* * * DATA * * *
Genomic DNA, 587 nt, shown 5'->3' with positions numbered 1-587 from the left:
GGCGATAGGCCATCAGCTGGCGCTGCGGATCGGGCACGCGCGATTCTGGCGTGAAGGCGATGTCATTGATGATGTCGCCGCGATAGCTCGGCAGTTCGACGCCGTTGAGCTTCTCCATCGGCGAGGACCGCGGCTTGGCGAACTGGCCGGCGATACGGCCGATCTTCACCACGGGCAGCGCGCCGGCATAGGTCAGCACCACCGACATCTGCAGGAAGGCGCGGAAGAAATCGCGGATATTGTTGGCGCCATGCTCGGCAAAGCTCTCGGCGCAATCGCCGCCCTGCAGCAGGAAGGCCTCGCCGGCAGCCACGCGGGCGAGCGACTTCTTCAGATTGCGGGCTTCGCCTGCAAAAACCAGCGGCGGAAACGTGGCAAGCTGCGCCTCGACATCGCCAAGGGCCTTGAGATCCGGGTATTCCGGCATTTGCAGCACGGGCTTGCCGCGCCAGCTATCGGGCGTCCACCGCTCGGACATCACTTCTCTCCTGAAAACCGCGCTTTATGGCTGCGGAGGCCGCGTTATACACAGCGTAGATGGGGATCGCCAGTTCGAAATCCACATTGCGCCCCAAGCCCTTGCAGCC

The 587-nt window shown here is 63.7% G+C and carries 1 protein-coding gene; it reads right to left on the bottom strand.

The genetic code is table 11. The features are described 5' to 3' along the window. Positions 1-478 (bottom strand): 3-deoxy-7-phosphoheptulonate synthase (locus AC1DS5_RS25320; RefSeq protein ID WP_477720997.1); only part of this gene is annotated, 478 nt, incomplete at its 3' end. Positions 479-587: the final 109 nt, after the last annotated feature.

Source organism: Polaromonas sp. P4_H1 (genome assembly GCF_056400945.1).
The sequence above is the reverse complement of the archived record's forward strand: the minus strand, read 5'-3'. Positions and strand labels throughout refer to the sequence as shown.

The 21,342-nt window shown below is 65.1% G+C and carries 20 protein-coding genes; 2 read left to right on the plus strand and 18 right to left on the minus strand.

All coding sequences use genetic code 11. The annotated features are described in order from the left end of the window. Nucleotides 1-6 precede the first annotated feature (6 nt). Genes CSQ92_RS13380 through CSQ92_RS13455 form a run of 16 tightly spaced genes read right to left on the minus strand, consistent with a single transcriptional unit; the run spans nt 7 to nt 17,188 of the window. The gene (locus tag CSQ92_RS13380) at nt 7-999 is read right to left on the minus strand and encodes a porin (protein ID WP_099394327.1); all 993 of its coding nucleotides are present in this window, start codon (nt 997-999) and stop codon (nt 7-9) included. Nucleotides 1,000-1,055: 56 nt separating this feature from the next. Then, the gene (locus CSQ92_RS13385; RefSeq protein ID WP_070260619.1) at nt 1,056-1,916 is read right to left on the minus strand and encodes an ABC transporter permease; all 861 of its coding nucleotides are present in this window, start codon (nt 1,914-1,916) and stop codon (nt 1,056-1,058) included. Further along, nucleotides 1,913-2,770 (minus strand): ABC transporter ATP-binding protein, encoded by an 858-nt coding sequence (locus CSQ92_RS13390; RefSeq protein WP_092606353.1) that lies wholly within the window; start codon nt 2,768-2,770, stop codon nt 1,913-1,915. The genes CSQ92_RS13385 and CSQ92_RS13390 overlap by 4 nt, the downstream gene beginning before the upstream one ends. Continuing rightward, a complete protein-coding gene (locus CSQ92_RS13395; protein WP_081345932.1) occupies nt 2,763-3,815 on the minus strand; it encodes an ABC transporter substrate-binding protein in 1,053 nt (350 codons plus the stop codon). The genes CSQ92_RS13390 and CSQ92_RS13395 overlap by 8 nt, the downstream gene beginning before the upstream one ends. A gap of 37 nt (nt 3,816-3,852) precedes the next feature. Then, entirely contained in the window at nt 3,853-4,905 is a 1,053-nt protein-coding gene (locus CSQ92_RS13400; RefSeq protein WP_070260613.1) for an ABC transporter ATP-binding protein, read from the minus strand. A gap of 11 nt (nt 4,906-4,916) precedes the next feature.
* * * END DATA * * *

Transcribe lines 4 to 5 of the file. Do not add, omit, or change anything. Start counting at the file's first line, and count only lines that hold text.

The genetic code is table 11. The features are described 5' to 3' along the window. Positions 1-478 (bottom strand): 3-deoxy-7-phosphoheptulonate synthase (locus AC1DS5_RS25320; RefSeq protein ID WP_477720997.1); only part of this gene is annotated, 478 nt, incomplete at its 3' end. Positions 479-587: the final 109 nt, after the last annotated feature.

Source organism: Polaromonas sp. P4_H1 (genome assembly GCF_056400945.1).